Boffins confirm long-term benefits of morphine treatment in infants

November 4th, 2008 - 12:57 pm ICT by ANI  

Washington, November 4 (ANI): Administration of preemptive morphine prior to a surgery in infancy tends to block the long-term negative consequences of pain in adult rodents, confirms a new study.

Researchers at Georgia State University have been the first to prove that infants who were not administered pre-emptive morphine before a painful procedure will need more morphine in adulthood to modulate their pain.

The study, which has been published online in Pediatric Research, had divided a group of rat pups into two, with one group receiving an injection of morphine sulfate on the day of birth while the other received a saline injection prior to inducing inflammation.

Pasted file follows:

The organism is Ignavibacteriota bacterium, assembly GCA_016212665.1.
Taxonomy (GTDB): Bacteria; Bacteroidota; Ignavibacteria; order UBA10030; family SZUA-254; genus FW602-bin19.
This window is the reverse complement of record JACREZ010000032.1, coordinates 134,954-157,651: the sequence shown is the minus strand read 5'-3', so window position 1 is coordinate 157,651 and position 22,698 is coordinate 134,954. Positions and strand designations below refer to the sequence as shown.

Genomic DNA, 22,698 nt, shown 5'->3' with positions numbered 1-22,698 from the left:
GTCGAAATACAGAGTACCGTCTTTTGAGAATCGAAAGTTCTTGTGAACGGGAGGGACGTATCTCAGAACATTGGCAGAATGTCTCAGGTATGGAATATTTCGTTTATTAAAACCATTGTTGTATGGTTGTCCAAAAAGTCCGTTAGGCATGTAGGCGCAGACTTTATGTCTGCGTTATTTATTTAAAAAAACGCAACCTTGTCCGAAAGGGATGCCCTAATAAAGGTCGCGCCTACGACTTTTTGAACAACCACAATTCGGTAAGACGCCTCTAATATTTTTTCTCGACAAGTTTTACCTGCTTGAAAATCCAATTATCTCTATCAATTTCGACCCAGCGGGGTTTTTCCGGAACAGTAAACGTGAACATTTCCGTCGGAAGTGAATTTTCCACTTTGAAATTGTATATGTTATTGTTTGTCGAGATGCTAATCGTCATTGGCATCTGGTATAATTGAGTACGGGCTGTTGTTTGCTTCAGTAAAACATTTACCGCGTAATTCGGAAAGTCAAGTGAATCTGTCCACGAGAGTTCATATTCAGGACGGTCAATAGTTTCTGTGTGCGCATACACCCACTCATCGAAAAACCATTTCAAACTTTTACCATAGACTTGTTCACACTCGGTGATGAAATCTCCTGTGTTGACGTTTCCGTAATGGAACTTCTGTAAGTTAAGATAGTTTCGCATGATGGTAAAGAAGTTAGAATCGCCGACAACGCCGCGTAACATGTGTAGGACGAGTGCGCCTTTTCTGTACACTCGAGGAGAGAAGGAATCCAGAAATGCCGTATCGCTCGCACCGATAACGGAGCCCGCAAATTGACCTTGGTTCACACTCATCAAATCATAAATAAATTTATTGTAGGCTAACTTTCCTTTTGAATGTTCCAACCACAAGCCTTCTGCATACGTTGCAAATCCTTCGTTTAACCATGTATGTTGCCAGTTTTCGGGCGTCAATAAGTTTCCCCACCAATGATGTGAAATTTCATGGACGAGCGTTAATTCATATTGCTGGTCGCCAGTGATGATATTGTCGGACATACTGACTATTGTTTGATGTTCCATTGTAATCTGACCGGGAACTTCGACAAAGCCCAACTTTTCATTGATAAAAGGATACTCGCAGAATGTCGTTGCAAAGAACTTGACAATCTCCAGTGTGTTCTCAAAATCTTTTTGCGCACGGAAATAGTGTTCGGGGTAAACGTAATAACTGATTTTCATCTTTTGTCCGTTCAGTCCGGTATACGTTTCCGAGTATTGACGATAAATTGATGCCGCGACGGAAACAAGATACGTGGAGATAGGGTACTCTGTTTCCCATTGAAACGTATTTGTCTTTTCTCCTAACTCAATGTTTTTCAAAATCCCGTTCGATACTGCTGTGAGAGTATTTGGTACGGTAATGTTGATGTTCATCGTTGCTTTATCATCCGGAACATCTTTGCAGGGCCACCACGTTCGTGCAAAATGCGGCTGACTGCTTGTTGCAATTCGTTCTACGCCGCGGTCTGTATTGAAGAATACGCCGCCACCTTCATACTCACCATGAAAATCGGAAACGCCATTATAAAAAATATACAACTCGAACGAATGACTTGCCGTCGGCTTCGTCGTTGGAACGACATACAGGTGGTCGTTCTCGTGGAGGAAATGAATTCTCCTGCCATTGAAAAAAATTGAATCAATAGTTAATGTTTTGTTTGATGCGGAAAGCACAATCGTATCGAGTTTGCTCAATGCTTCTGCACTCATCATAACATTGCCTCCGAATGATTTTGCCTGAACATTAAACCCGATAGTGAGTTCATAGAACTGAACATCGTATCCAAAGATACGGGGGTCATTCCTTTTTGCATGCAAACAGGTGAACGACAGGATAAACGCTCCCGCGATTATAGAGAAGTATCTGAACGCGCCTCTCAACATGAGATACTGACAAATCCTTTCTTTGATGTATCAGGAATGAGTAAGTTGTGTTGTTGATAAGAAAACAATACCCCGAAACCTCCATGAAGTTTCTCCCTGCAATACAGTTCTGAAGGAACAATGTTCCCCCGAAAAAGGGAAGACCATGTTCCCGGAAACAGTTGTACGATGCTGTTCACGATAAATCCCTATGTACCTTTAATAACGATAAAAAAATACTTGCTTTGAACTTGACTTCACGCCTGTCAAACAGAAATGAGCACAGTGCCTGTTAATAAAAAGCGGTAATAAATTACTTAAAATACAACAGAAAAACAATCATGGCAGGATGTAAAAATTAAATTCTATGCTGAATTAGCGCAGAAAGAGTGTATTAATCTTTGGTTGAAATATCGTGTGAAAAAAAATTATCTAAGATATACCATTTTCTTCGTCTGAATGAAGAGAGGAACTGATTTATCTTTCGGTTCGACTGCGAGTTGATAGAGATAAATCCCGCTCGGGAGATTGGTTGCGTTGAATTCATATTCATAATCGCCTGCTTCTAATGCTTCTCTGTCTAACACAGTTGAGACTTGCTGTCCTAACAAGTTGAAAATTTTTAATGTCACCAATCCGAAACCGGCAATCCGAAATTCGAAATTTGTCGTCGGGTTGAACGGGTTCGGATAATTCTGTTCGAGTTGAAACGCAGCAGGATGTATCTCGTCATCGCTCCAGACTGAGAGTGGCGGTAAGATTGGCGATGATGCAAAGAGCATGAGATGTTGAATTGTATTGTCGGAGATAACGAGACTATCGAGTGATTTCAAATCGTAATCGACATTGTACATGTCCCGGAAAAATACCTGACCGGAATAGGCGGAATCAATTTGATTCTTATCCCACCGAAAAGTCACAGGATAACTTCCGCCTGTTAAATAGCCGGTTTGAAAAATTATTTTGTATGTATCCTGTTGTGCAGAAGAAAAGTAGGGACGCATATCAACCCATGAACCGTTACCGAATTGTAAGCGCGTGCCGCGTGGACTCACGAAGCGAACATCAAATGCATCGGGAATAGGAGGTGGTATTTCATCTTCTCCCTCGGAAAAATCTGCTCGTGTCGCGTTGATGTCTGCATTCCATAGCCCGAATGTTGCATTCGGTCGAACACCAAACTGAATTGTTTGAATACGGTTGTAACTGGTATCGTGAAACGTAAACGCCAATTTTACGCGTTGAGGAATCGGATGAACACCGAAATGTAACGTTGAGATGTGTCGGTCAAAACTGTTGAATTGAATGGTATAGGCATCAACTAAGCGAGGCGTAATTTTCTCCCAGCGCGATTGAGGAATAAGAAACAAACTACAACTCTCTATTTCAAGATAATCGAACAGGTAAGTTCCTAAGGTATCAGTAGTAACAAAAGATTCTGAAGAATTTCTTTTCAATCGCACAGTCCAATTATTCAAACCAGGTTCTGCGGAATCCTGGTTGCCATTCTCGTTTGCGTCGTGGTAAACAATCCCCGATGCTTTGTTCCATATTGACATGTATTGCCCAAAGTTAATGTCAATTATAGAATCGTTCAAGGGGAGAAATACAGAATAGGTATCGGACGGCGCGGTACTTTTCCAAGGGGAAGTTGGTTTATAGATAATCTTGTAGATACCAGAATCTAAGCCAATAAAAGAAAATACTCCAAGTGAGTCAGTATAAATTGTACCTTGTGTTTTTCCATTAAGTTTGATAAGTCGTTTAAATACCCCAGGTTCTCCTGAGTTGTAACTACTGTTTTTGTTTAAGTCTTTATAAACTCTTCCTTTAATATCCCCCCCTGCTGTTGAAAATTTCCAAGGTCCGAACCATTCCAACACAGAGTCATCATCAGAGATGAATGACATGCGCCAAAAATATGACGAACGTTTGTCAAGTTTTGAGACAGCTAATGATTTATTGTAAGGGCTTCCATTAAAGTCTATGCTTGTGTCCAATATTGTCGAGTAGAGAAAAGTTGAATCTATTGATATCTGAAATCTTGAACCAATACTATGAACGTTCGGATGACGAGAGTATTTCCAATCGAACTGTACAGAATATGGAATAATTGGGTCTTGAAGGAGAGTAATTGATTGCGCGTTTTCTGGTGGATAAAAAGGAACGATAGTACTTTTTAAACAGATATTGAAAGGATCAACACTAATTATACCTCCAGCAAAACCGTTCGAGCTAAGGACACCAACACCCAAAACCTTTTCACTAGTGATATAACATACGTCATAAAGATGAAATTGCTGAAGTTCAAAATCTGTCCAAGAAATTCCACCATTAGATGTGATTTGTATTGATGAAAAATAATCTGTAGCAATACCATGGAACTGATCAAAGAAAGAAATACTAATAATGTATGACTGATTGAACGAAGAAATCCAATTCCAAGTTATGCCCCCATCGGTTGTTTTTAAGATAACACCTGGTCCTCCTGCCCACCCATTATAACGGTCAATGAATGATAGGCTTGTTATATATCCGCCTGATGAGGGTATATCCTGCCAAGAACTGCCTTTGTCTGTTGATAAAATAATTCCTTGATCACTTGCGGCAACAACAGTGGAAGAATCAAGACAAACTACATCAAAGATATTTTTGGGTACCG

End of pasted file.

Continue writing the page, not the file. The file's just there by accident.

While the former group of rodents behaved normally after getting identical procedures during a 60-day period, the latter showed significant increases in pain sensitivity and were resistant to the pain relieving effects of morphine in adulthood.

According to Anne Z. Murphy, Ph.D., a GSU Professor of Neuroscience and member of the Center for Behavioral Neuroscience, and graduate student Jamie LaPrairie, the results confirmed the long-term behavioural benefits.

Murphy said: These results suggest that there are long-term benefits of providing all newborns with some sort of pain relieving medicine prior to the initiation of an invasive procedure.” (ANI)

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